Tradition still counts in England. How else to explain an anachronism like BBC television’s Top of the Pops weekly music countdown show?
In the U.S., with the glut of 24-hour music and music video channels, any number of other cable and satellite channels that feature music regularly, ever-finer slicing of music programming as the media grasps for smaller but more reliable audiences via narrowcasting, AND virtually unlimited access to music via the Internet, the very notion of a broad-based weekly pop-chart countdown show on national TV seems faintly absurd – unless it’s called American Idol.
Looking at the explosion of music TV and the proliferation of genre charts in Billboard, it’s easy to forget there was a time when the Top 40 charts united fans of a wide variety of musical styles, ruled the airwaves, and were the subject of anticipation and drama. And, with only a handful of outlets, it used to be a pretty big deal to actually SEE artists perform (and/or lip sync) their hits on TV as well.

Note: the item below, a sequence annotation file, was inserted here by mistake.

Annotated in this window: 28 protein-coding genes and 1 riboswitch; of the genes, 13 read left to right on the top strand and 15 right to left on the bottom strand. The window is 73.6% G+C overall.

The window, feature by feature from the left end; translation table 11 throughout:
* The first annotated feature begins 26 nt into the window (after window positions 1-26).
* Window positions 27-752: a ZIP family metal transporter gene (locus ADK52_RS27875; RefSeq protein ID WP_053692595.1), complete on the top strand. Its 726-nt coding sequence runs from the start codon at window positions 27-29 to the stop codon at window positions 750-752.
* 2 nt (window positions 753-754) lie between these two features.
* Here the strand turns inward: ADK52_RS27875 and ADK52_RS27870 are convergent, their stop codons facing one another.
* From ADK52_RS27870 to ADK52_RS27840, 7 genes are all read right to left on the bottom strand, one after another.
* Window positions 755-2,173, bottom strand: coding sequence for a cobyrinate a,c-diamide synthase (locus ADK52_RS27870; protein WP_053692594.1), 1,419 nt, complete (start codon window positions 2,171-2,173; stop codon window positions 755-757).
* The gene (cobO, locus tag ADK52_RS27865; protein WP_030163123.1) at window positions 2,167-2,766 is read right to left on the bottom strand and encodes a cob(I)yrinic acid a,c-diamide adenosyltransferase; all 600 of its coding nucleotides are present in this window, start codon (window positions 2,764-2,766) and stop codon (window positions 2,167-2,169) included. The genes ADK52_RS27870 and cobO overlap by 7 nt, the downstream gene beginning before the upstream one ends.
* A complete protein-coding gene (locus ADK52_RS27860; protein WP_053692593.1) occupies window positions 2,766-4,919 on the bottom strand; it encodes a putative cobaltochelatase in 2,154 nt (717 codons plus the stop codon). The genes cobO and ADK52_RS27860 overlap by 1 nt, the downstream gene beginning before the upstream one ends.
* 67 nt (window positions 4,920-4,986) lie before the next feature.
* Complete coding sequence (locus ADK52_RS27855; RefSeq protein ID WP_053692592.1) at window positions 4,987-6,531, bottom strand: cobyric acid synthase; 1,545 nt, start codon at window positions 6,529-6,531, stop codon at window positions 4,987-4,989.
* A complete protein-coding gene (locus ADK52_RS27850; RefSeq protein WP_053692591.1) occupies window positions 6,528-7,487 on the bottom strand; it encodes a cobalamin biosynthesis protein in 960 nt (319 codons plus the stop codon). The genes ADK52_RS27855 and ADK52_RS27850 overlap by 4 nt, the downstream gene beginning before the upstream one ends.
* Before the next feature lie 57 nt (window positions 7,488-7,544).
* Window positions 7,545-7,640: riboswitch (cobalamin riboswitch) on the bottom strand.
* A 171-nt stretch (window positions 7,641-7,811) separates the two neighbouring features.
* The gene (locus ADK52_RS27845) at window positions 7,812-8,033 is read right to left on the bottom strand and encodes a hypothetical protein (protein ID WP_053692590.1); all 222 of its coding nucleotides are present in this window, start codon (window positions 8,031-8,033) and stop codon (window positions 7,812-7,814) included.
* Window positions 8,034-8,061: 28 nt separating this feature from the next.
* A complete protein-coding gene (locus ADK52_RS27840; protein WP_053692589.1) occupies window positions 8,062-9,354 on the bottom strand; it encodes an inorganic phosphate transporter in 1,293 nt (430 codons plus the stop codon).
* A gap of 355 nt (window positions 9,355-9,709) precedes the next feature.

A sign of the global media times is that even in the relatively culturally homogenous UK, with its government supported media, the bell has finally tolled for Top of the Pops: its final episode after 42 years will run on July 30.
“The time has come to bring the show to its natural conclusion,” said the BBC’s director of television Jana Bennett of the institution that garnered audiences as large as 19 million in its ’70s heyday. But the show’s audience has fallen to as few as 1 million viewers since its move from BBC1 to BBC2 in 2004.
The first episode of TOTP was broadcast from a converted church in Manchester on New Year’s Day in 1964. With Jimmy Savile hosting, that first episode was a British Invasion Hall of Fame with the Beatles, the Rolling Stones, Dusty Springfield, and the Hollies.
Savile said he was “not at all” sad or surprised about the news. “In those days you would have to wait until Thursday night to get your fix and you don’t need to do that anymore,” he said.